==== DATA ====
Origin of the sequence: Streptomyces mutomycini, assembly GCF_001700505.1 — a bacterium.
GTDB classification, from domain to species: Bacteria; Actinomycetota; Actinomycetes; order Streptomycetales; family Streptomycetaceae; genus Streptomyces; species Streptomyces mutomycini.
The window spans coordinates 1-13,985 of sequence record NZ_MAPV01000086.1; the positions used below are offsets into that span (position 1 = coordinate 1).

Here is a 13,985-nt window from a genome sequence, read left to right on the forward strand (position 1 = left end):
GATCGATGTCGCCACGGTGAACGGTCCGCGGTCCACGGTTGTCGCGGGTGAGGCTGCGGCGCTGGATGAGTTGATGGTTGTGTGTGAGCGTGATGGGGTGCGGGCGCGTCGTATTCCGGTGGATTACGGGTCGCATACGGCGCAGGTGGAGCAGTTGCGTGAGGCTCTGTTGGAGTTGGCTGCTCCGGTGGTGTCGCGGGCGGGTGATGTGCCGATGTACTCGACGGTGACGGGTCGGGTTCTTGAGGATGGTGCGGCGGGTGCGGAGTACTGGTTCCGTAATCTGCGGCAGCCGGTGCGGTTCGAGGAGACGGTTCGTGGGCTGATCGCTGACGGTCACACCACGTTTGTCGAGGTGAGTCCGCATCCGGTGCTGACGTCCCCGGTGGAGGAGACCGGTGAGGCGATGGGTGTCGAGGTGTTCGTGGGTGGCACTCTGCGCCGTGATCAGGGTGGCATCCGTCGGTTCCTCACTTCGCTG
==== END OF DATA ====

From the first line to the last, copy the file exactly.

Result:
Origin of the sequence: Streptomyces mutomycini, assembly GCF_001700505.1 — a bacterium.
GTDB classification, from domain to species: Bacteria; Actinomycetota; Actinomycetes; order Streptomycetales; family Streptomycetaceae; genus Streptomyces; species Streptomyces mutomycini.
The window spans coordinates 1-13,985 of sequence record NZ_MAPV01000086.1; the positions used below are offsets into that span (position 1 = coordinate 1).

Here is a 13,985-nt window from a genome sequence, read left to right on the forward strand (position 1 = left end):
GATCGATGTCGCCACGGTGAACGGTCCGCGGTCCACGGTTGTCGCGGGTGAGGCTGCGGCGCTGGATGAGTTGATGGTTGTGTGTGAGCGTGATGGGGTGCGGGCGCGTCGTATTCCGGTGGATTACGGGTCGCATACGGCGCAGGTGGAGCAGTTGCGTGAGGCTCTGTTGGAGTTGGCTGCTCCGGTGGTGTCGCGGGCGGGTGATGTGCCGATGTACTCGACGGTGACGGGTCGGGTTCTTGAGGATGGTGCGGCGGGTGCGGAGTACTGGTTCCGTAATCTGCGGCAGCCGGTGCGGTTCGAGGAGACGGTTCGTGGGCTGATCGCTGACGGTCACACCACGTTTGTCGAGGTGAGTCCGCATCCGGTGCTGACGTCCCCGGTGGAGGAGACCGGTGAGGCGATGGGTGTCGAGGTGTTCGTGGGTGGCACTCTGCGCCGTGATCAGGGTGGCATCCGTCGGTTCCTCACTTCGCTG